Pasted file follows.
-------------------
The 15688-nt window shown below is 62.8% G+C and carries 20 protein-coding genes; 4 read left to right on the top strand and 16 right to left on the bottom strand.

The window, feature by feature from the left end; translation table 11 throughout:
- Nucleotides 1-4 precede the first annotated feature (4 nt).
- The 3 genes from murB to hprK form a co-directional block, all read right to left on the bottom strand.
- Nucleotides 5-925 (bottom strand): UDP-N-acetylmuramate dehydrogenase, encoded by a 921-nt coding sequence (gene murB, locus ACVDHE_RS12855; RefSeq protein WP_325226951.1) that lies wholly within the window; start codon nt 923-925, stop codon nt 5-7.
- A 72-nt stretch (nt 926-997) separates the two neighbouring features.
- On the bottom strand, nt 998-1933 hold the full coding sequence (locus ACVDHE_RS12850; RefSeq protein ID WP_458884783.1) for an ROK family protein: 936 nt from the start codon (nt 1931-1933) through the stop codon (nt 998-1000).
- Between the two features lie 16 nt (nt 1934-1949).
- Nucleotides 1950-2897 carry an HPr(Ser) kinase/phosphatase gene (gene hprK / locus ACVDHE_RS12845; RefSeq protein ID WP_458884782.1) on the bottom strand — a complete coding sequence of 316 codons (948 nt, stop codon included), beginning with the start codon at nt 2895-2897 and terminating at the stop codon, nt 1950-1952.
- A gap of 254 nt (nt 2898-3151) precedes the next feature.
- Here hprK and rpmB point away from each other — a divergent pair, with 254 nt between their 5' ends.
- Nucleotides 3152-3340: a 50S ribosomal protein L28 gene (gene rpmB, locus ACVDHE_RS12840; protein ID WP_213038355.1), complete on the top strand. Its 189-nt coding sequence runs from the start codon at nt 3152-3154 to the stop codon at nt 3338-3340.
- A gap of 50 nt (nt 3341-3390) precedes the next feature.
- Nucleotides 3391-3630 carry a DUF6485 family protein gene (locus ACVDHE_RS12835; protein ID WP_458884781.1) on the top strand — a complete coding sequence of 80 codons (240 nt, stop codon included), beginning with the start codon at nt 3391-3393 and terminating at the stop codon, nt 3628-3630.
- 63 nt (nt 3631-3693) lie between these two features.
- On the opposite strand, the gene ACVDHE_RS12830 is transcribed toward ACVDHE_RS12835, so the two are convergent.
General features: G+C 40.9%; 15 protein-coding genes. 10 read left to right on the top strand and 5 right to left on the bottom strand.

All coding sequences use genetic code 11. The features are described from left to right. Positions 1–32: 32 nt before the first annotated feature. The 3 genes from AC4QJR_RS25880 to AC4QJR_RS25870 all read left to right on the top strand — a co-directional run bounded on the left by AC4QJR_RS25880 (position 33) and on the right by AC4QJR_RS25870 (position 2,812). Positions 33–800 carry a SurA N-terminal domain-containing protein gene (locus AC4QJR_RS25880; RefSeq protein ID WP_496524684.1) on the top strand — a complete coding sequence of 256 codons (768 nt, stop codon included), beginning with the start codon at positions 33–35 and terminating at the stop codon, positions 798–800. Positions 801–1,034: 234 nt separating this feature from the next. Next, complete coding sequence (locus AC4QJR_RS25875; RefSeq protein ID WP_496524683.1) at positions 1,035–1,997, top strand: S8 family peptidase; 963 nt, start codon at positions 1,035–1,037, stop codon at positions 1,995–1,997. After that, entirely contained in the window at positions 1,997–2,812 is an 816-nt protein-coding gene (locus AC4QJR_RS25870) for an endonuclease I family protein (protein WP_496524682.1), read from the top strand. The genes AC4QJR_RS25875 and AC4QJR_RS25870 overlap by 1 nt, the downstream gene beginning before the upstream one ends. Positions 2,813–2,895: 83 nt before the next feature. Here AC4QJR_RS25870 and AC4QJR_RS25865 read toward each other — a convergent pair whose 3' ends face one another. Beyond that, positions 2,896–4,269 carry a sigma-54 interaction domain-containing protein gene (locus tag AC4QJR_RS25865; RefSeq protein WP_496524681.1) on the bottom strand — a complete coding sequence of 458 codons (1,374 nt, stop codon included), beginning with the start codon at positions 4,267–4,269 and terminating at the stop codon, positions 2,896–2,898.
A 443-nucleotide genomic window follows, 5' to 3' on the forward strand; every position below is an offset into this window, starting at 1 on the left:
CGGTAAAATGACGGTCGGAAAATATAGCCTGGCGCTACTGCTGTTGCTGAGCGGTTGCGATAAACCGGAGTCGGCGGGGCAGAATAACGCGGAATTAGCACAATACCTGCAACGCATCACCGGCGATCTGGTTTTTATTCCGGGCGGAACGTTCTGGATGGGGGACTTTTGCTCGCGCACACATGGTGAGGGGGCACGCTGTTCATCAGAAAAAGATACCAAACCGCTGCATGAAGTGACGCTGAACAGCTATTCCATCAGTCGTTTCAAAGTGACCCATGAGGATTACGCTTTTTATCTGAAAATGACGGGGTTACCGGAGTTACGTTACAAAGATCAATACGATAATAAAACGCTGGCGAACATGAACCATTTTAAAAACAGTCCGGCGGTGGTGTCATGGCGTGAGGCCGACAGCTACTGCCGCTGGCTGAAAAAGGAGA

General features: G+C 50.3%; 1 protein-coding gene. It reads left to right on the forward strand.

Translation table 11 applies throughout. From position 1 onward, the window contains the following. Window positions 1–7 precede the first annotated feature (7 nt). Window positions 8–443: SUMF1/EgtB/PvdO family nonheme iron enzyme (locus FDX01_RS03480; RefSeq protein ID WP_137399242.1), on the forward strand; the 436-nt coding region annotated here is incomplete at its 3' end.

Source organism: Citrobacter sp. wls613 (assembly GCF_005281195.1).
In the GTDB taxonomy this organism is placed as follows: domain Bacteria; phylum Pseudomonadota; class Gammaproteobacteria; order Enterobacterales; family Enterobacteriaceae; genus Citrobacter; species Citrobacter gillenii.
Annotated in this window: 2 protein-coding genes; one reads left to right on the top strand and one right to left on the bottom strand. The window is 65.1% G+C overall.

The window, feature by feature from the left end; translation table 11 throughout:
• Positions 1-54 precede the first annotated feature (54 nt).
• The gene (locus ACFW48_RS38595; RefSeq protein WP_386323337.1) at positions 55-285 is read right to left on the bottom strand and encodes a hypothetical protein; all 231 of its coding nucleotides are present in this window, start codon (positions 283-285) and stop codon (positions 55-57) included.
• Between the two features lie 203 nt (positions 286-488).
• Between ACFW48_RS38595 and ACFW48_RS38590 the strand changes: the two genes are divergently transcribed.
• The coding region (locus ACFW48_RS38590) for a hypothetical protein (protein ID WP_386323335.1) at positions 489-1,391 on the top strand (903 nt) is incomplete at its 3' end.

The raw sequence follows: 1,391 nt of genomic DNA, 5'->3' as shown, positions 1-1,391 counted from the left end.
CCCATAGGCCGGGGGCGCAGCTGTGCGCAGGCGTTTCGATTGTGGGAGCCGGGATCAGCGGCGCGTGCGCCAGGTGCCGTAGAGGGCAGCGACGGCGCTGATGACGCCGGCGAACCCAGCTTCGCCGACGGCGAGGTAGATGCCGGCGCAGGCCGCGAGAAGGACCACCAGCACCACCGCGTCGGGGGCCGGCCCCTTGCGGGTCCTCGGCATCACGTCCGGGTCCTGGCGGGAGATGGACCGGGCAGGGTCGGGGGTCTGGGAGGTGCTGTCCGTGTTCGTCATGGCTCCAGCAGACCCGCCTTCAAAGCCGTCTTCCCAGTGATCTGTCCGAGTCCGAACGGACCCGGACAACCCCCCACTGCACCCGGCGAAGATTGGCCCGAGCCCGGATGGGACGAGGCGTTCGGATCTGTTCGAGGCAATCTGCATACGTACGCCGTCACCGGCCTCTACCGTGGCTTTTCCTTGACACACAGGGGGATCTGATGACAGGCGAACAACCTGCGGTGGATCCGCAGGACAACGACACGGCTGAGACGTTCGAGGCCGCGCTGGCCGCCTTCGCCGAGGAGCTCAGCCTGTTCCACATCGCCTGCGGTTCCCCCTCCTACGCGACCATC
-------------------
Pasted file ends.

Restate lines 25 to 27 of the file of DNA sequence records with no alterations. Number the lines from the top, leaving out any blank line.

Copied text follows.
Annotated in this window: 2 protein-coding genes; one reads left to right on the top strand and one right to left on the bottom strand. The window is 65.1% G+C overall.

The window, feature by feature from the left end; translation table 11 throughout:
• Positions 1-54 precede the first annotated feature (54 nt).